We can experience communal shame that is felt when someone in our community sins. For example, when church leaders fall, we all feel the shame. When a family member fails, the whole family feels the impact. This thing called shame can be governed by culture whose morals codes are different. In our culture, we experience shame more as individuals. But in other cultures shame is felt when family honor is broken by things like poor grades, not giving birth to a man child, or by being raped. Diane shared stories of women who were killed by family members because they were victims of rape, which brought disgrace to their families and the only way out of the shame was killing the victim.
Shame is a thief. It robs us of dignity, of relationships, of being fully known, and of being accepted. When God asked Adam and Eve where they were after they sinned, it was because He wanted to see them and set them free from the shame they were experiencing. But in shame they feared exposure. Like them, we hide our shamed selves. We hide from the exposure of guilt, dishonor, humiliation, and inadequacy. We hide behind arrogance, education, economic status, power, self-contempt, others-contempt, alcohol, drugs, eating disorders, rage, good behavior, bad behavior, and ultimately suicide. Hiding can never resolve shame, it only deepen it because isolation allows shame-filled thoughts to fill our minds--thoughts like "I am too big," "I am too ugly," "I am too stupid," "I and too defective," as well as thoughts like "I am a loser," "I don't have a spiritual gift," or "I don't fit in anywhere." As Diane pointed out, it causes us to measure our uniqueness from how defective we believe we are rather than from the gifts, abilities, and intelligence we have. Shame runs deeper than emotions because, in shame, we lose sight of who we were created to be as image bearers of the great I AM. She pointed out that shame has been handed down generation after generation and so people curse, use drugs, sell themselves, inflict pain, and we murder. And all of this is because shame was the loss of glory we all experienced in The Fall.
Diane also pointed out that our responses to shame are the same responses we have towards trauma. First, we respond by fighting. We do this by attacking our selves through starvation or other self-destructive behaviors. We do this by attacking others, especially those that might expose us or our weaknesses. Second we respond by fleeing. We do this by isolating or being over zealous in religious activity and a frenzy of work. Third, we respond by freezing. We do this by dissociating so no one will see us and so no one can make us own our shame. We also do this by remaining silent or passive. Regardless of our response the goal is always to make sure the real us won't be seen.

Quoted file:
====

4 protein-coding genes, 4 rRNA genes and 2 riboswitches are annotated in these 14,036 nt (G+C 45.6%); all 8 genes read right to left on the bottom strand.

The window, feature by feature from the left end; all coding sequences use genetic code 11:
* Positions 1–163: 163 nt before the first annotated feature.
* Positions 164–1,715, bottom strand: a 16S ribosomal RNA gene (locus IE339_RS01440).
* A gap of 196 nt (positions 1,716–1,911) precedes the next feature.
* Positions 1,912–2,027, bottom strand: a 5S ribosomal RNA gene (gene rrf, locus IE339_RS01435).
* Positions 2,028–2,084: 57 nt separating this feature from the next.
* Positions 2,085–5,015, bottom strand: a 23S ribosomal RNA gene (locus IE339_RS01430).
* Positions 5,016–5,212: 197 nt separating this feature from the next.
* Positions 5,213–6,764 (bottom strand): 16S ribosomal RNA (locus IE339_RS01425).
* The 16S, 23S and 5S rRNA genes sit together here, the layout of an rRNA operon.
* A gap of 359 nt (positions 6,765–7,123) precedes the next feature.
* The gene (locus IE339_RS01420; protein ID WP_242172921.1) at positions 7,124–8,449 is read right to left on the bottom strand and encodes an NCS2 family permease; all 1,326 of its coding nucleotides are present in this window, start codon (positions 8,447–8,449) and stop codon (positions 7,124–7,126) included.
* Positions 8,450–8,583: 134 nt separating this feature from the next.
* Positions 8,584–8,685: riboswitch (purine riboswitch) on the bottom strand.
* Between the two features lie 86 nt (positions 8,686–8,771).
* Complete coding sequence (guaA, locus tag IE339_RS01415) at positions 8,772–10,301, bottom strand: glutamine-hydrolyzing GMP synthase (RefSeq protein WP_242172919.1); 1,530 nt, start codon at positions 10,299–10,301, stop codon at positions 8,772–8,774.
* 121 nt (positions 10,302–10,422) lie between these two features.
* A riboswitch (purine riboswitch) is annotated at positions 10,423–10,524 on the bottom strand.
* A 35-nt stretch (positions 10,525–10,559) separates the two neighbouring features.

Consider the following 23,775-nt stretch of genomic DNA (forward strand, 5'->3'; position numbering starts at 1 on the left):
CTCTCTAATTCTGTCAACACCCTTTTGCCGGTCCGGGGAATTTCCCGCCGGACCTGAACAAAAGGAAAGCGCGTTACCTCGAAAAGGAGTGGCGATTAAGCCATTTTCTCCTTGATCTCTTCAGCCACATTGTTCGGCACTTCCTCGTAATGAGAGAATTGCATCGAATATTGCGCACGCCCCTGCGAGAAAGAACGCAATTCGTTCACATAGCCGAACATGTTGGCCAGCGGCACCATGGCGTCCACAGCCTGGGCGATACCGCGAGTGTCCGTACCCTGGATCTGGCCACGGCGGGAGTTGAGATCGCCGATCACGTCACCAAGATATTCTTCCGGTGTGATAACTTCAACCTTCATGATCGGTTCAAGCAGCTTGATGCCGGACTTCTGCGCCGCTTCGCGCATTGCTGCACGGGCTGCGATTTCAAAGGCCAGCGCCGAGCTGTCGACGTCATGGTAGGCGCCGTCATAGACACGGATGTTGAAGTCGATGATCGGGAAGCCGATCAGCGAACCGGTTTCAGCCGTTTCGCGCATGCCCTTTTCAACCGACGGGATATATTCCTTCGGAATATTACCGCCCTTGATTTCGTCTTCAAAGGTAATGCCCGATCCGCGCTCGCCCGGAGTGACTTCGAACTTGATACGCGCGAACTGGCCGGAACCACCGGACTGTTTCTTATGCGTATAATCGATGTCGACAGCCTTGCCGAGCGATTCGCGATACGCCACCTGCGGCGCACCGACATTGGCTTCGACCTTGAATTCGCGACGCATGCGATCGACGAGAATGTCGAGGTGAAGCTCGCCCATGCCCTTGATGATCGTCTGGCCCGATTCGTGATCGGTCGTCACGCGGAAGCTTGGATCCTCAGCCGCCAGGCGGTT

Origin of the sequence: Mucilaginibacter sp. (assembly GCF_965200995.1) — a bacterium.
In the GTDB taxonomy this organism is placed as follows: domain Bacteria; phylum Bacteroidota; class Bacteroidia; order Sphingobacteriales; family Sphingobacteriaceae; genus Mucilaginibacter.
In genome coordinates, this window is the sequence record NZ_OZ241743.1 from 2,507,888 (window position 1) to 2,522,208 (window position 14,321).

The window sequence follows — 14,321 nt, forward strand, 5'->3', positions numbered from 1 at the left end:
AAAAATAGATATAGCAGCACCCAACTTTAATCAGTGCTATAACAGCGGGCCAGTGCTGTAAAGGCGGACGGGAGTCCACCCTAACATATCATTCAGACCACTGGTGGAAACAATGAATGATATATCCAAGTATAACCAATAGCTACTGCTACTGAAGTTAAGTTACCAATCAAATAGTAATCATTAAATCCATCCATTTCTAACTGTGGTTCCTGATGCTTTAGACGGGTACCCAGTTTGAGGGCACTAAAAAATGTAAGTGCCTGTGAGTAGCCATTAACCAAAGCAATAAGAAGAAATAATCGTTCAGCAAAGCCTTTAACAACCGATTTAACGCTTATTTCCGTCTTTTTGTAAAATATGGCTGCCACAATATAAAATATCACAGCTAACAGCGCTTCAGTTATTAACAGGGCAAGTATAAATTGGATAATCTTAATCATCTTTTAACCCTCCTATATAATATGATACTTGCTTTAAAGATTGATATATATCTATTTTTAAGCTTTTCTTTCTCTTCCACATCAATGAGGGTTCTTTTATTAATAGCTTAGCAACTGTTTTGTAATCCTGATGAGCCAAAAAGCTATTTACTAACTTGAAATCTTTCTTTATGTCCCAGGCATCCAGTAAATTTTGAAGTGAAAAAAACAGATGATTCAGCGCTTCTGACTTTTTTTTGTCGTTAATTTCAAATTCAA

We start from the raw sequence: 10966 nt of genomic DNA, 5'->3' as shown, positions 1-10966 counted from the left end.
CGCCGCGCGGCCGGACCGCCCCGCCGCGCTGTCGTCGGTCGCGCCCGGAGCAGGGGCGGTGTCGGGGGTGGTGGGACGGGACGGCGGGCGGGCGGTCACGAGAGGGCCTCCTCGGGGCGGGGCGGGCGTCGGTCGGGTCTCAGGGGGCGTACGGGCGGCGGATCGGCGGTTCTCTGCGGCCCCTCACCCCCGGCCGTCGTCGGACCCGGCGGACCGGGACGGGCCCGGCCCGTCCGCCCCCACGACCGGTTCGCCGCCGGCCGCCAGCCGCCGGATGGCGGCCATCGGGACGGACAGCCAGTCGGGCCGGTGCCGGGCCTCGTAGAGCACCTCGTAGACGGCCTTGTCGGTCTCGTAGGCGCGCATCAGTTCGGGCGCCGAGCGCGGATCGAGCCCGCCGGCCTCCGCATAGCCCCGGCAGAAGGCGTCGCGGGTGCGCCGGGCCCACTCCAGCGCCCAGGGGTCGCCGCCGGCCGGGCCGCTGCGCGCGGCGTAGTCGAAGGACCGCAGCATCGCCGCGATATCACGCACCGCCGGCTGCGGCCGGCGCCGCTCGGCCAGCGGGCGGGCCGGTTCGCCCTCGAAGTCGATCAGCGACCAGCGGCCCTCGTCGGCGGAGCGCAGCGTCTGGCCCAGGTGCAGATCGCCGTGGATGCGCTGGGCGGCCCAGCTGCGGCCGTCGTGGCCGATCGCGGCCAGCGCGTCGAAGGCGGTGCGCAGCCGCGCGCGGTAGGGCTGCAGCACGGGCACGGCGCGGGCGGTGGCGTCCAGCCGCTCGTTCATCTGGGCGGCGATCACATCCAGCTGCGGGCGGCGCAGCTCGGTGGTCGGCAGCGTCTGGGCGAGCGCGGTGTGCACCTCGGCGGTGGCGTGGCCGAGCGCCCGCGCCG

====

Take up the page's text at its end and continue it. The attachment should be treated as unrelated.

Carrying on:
Yet there is so much more to the story!
We were created in God's image to bear His glory, not to live as disgraced, blemished, reprehensible, and inadequate beings. We're to remember God Himself covered Adam and Eve with animal skins, pointing to the Savior who shed His blood for sin and shame. It's God who is our glory and the one who takes our head and lifts it up so we can view His beautiful face.
He is a Savior deeply acquainted with shame. He was a born to an unwed mother and came from shameful region called Nazareth. He rubbed shoulders with the poor, the tax collectors, the women, the prostitutes, the lepers, the maimed, the blind, the deaf, the demon possessed, and even the half-bred Samaritans, all of whom were considered people of shame. He was accused of being Beelzebub, crazy, and a liar. He was rejected and sold for the price of a slave. Arrested by religious leaders, He was crowd-mocked, face-slapped, spittle-drenched, beard-plucked, clothing-stripped, and cross-hung. In death He bore the full weight of our sin and our shame. Yet, He did not hang His face, He despised shame and looked it squarely in the face until His redemptive work was done.
We were called in Hebrews to fix our eyes upon Him. As we behold Him, we are fully seen by Him and our shame is transformed into glory as our position as Image bearers is restored. When we grasp that, we are free of shame. We are free to love and free to go to the shamed and identify with them as Jesus did us. We are free to lift their faces so they, too, can behold His face and have their shame transformed to glory.
The questions we must face is, "Where is our gaze? Is it on ourselves as we bury our shame or is it on Him who can set us free?"